3. Understand How the Firm Measures Success.

Often, firms measure their relative success strictly in terms of a single numeric evaluation. Whether the measuring stick is the number of attorneys, gross revenue, profits per partner or revenue per attorney, the resulting one-dimensional evaluation can fail to accurately reflect the organization's progress or strength.

Escape this trap by using multiple objective metrics for evaluating firm performance. Also, consider the efficiency and effectiveness of the legal services delivered and the realization of invested time and resources -- how do clients receive value, and how does the firm benefit from a particular matter or relationship?

Also examine more subjective elements related to client satisfaction and firm morale. This takes communication -- both external, in the form of reaching out to clients, and internal, through a formal process of 360-degree evaluations, so people within the firm can evaluate others above or below them.

The firm should also tap into more informal feedback channels. For example, after Munsch Hardt moved into new offices, I heard through the grapevine that the new space meant less interaction among staff, which was leading to people feeling less connected. We added opportunities for people to get together and see each other, such as an ice cream social and impromptu happy hours.

4. Realize Leadership is by Consensus and Example.

Outside the firm setting, people misunderstand this topic more than any other. Unlike most business organizations, effective leadership within a firm comes by building a consensus through continual communication among the members of the firm rather than any power inherent in the CEO or managing partner position. Furthermore, a leader can only expect hard work and discipline from his fellow attorneys to the extent that he has demonstrated the same qualities in his practice.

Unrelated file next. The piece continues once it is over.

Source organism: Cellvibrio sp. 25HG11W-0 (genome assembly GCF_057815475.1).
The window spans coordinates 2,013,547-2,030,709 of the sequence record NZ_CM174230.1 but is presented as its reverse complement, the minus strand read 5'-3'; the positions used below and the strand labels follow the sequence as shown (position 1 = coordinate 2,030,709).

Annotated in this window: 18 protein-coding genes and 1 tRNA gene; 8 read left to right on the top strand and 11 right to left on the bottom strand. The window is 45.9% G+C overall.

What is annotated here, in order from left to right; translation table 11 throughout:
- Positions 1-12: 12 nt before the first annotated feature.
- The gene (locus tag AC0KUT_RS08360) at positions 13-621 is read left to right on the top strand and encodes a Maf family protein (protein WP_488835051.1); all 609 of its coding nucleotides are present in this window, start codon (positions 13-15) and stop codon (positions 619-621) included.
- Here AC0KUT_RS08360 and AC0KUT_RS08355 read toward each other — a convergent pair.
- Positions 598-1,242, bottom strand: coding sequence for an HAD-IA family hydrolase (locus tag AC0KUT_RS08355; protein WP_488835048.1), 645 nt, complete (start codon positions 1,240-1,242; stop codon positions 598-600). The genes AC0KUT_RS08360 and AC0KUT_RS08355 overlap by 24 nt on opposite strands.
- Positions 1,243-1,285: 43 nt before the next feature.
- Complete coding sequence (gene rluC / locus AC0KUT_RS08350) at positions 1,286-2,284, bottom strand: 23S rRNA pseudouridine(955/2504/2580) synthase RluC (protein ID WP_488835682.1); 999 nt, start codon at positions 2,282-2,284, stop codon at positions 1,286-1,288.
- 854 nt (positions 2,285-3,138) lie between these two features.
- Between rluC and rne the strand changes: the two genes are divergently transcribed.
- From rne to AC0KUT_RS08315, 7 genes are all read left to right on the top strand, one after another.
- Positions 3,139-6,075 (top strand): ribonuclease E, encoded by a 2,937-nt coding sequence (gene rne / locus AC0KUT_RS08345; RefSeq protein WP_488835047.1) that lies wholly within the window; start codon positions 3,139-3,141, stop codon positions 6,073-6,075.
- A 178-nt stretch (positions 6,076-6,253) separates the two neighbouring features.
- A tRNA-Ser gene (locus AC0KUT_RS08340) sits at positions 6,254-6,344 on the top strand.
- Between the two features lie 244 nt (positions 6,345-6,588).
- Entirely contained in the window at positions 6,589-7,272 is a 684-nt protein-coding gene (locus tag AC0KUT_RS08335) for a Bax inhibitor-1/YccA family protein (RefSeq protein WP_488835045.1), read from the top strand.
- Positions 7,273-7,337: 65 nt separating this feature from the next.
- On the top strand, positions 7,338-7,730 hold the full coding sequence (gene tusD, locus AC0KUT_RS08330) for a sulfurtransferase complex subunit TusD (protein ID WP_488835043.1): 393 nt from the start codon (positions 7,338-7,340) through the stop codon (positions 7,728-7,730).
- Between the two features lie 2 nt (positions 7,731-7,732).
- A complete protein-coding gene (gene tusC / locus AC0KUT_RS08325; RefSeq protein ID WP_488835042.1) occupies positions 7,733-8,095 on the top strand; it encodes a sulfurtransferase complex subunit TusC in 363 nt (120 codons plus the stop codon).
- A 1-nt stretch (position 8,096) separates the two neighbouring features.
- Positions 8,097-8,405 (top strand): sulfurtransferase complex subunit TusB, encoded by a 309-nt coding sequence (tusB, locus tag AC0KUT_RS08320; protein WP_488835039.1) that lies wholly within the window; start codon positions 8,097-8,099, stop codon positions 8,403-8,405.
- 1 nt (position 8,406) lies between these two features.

Shortly after beginning my term as CEO of Munsch Hardt, my 11-year-old daughter asked how I liked being the boss. I responded by letting her know that I now answer to 100 bosses. That's the reality of leading a firm.

5. Accept that Change is Constant.

This fact became evident almost immediately after taking the reins. Business cycles cause busy practices to slow and vice versa; attorneys join, leave and sometimes rejoin the firm; associate salaries move up (this seems to be more of a one-way trend); and software and hardware become dated and need upgrading. Managing these never-ending changes can be one of the most time-consuming duties for a firm CEO.

Anticipating the coming changes and finding the opportunities to move the firm forward clearly are the keys to success. To do this, firm leaders must manage by looking forward, not by looking in the rear-view mirror.

Approach change as an opportunity, as opposed to a nuisance. If it's time to upgrade firm technology, don't just view the task as getting a new software platform. Ask how the firm can use a new tool to communicate better, create a better work product and become more efficient.

New firm leaders can take heart in the fact that good management has more to do with common sense, discipline and hard work than bold new moves and true creative genius. I happen to find this quite a relief.

About the Author



Glenn Callison of Dallas is chairman and CEO of Munsch Hardt Kopf & Harr. He has served on the firm's management committee and shareholder compensation committee, coordinated lateral hiring and led the firm's hospitality practice group. His practice focuses on commercial real estate and business transactions. His e-mail address is gcallison@munsch.com.